Barbados aims to attract quarantine-weary foreigners looking for an alternative to home office.

Feel like capitalizing on the home office phenomenon by working from abroad? How about shifting your office to a tropical paradise? The Caribbean island nation of Barbados has launched an initiative known as Barbados Welcome Stamp, a one-year remote working visa that gives foreigners the right to live and work remotely in the country as they adjust to the new normal. Applicants can enter their personal information at a portal website and their application will be processed within 72 hours, at which point they will be advised if they have been approved to come live and work remotely in Barbados.

But what about the COVID-19 pandemic? Barbados has recorded just 106 official cases of COVID-19, and only seven deaths at the last count.

“You don’t need to work in Europe, or the US or Latin America if you can come here and work for a couple months at a time, go back and come back,” Barbados Prime Minister Mia Amor Mottley said upon announcing the scheme. The government of Bermuda has floated a similar idea for a six-month permit, but has yet to formally launch their program.

Staying safe in paradise

Barbados’ health-care system has been able to stay well ahead of the crisis so far as officials have set up two facilities dedicated solely to COVID-19 patients to keep them out of hospitals. The two isolation wards are capable of housing more than 200 people. The government of Barbados outlines the protocols that visitors must adhere to here. But once on the island, there are relatively few restrictions on daily life, beyond the physical distancing, mask wearing, and hand washing measures that are being enforced just about everywhere.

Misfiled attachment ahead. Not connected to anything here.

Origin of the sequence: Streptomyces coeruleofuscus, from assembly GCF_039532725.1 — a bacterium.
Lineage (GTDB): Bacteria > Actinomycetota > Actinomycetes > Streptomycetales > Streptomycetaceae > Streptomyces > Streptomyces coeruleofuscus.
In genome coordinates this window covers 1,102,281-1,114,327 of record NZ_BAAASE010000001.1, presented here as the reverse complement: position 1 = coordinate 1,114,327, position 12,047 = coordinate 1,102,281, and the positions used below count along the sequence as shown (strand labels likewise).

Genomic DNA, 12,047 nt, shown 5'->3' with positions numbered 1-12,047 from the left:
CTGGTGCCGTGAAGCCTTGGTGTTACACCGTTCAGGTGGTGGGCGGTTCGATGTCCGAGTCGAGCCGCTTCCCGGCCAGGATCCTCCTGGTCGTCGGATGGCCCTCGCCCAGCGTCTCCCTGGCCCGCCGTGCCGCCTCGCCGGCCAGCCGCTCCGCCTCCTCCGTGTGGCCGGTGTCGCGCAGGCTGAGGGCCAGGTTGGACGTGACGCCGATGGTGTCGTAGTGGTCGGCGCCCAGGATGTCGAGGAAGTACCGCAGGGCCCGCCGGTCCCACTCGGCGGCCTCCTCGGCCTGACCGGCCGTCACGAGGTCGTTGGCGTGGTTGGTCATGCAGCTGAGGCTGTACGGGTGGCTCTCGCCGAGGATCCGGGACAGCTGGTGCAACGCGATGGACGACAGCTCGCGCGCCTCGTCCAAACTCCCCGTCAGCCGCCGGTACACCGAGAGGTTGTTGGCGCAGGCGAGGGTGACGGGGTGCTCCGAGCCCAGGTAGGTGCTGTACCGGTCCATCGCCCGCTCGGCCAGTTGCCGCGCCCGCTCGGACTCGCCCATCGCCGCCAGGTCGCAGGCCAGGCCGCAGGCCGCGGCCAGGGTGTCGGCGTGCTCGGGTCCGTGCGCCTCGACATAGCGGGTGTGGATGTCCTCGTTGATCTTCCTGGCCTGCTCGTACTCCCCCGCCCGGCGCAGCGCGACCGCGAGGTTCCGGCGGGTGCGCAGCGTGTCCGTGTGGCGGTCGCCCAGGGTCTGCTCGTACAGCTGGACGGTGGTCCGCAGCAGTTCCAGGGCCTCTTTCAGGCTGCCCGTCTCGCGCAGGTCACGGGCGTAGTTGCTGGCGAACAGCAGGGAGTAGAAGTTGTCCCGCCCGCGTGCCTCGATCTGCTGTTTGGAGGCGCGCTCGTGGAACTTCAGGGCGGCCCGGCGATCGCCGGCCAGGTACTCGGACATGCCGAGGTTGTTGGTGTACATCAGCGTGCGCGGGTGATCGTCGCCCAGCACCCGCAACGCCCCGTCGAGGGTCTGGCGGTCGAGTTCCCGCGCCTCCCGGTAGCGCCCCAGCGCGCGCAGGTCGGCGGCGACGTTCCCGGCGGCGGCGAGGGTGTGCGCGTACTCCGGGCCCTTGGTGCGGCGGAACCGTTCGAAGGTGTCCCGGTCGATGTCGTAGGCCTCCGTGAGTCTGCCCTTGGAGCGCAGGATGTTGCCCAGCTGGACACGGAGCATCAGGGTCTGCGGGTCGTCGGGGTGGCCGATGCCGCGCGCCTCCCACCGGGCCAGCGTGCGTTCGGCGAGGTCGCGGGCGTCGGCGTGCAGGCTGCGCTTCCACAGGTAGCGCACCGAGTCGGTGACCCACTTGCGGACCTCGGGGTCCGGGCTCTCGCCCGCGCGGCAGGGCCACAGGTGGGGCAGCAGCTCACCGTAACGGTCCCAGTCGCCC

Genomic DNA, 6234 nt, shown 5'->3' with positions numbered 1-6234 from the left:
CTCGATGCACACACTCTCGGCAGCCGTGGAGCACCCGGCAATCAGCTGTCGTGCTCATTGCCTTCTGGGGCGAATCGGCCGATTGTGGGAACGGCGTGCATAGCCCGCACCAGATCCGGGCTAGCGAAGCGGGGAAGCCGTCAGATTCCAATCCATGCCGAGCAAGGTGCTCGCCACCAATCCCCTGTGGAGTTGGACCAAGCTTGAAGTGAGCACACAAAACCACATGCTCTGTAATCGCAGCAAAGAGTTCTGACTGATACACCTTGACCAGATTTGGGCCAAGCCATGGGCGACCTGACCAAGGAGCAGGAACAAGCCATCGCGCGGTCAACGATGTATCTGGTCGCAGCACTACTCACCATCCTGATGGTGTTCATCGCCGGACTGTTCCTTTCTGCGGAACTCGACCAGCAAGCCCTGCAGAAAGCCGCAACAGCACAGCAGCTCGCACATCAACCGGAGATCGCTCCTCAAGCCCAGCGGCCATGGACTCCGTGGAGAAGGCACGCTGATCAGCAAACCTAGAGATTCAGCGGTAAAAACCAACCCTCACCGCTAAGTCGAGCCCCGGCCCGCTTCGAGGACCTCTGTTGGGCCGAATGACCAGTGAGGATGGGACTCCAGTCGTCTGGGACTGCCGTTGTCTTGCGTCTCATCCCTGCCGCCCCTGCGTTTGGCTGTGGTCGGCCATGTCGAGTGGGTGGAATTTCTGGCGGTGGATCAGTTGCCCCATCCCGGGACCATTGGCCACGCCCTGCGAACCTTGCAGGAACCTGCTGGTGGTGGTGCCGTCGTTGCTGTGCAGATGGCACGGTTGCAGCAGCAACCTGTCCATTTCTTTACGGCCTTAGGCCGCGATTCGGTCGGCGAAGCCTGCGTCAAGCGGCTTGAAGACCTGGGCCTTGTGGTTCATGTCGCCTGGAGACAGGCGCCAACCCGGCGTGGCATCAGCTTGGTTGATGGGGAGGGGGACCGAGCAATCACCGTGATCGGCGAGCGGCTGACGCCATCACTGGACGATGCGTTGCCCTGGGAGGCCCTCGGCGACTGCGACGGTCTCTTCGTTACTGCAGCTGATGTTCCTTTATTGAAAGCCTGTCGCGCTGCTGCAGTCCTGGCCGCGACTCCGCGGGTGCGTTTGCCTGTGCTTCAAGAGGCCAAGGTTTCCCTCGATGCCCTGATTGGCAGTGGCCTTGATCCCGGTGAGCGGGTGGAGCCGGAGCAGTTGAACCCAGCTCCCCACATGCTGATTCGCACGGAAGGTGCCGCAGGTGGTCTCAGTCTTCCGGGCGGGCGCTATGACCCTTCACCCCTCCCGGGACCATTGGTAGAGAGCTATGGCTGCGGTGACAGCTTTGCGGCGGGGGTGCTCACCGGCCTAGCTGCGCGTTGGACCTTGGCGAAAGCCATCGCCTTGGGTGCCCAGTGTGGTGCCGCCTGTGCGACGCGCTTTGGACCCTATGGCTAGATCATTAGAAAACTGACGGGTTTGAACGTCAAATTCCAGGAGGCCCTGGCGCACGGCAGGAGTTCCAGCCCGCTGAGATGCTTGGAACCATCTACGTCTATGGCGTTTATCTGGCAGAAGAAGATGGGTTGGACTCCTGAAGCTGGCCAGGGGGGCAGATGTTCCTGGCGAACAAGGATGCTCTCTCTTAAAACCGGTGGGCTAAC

“When persons start to consider looking for travel options in jurisdictions that have managed the COVID crisis well, Barbados must be on the radar,” Peter Mayers, the Canadian director for Barbados’s tourism and marketing organization, said.

There are ample schooling and daycare options on the island, none of which are currently closed or limited in capacity, while the country also boasts some of the fastest internet and cell phone services in the Caribbean. Naturally, there are a few catches. You have to make US$50,000 a year and there’s a non-refundable fee of $2,000 for an individual and $3,000 for families. Housing suitable for a family can be found for as Little as $1,000 a month, which is why the government of Barbados is hoping to appeal to families and not necessarily just individuals. Of course, travelers should be aware that governments that have opened their borders to tourists could impose strict travel restrictions suddenly, should they experience an increase in cases of COVID-19.

But what better opportunity to live out your (quarantine) days in the sun?